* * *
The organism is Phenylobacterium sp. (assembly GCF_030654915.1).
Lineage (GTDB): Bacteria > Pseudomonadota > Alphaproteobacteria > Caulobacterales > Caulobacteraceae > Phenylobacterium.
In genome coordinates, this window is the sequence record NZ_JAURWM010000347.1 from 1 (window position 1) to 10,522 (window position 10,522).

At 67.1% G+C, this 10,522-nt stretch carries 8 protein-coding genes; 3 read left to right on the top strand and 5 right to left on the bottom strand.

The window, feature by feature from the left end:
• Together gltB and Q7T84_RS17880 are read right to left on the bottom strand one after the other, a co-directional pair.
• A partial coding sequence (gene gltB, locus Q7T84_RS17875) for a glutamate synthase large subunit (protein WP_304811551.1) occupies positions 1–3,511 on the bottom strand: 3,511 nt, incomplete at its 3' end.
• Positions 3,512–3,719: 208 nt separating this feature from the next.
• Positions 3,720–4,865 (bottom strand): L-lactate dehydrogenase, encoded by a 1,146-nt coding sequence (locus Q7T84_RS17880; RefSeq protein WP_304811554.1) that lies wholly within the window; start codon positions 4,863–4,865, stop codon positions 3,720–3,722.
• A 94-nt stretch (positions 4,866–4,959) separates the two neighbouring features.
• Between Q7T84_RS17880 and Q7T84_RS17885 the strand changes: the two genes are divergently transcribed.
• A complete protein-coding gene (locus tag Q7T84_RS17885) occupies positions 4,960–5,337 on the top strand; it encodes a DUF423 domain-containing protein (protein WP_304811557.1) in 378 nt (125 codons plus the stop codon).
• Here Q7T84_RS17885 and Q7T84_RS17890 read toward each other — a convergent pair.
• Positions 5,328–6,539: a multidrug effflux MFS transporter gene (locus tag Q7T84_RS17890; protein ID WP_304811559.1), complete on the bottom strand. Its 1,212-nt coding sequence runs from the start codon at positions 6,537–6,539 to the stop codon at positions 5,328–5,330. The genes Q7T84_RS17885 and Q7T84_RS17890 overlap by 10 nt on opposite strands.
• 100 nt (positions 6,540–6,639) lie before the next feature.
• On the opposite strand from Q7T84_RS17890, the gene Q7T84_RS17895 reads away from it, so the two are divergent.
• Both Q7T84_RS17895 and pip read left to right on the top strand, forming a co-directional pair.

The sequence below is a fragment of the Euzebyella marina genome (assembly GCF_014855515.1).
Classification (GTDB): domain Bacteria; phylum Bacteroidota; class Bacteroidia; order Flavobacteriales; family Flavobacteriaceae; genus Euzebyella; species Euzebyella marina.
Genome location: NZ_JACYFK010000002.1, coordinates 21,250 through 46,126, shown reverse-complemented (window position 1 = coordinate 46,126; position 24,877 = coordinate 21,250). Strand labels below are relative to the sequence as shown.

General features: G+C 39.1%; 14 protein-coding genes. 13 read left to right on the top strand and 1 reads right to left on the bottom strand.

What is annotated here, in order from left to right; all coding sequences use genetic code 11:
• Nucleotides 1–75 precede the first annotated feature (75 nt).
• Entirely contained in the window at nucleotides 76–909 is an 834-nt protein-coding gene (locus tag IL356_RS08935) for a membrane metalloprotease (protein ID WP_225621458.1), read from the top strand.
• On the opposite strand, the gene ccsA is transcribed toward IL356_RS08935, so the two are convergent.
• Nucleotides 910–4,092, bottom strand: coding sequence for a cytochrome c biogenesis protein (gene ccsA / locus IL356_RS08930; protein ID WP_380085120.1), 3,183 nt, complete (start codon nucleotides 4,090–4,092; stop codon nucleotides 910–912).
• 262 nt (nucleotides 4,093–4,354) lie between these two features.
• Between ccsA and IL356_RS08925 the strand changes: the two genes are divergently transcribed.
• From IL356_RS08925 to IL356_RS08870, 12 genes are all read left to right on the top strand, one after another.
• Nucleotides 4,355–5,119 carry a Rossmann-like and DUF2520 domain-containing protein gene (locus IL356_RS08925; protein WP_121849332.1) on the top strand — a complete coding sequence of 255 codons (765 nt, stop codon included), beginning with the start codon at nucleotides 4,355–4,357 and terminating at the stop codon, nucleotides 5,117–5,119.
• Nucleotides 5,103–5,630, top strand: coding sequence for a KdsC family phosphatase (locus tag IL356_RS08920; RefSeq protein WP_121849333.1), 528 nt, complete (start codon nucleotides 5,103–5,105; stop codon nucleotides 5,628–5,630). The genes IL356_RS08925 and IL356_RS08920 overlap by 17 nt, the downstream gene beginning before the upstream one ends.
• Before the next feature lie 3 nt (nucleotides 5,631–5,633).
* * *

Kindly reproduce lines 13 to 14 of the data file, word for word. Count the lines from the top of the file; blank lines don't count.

• Here Q7T84_RS17885 and Q7T84_RS17890 read toward each other — a convergent pair.
• Positions 5,328–6,539: a multidrug effflux MFS transporter gene (locus tag Q7T84_RS17890; protein ID WP_304811559.1), complete on the bottom strand. Its 1,212-nt coding sequence runs from the start codon at positions 6,537–6,539 to the stop codon at positions 5,328–5,330. The genes Q7T84_RS17885 and Q7T84_RS17890 overlap by 10 nt on opposite strands.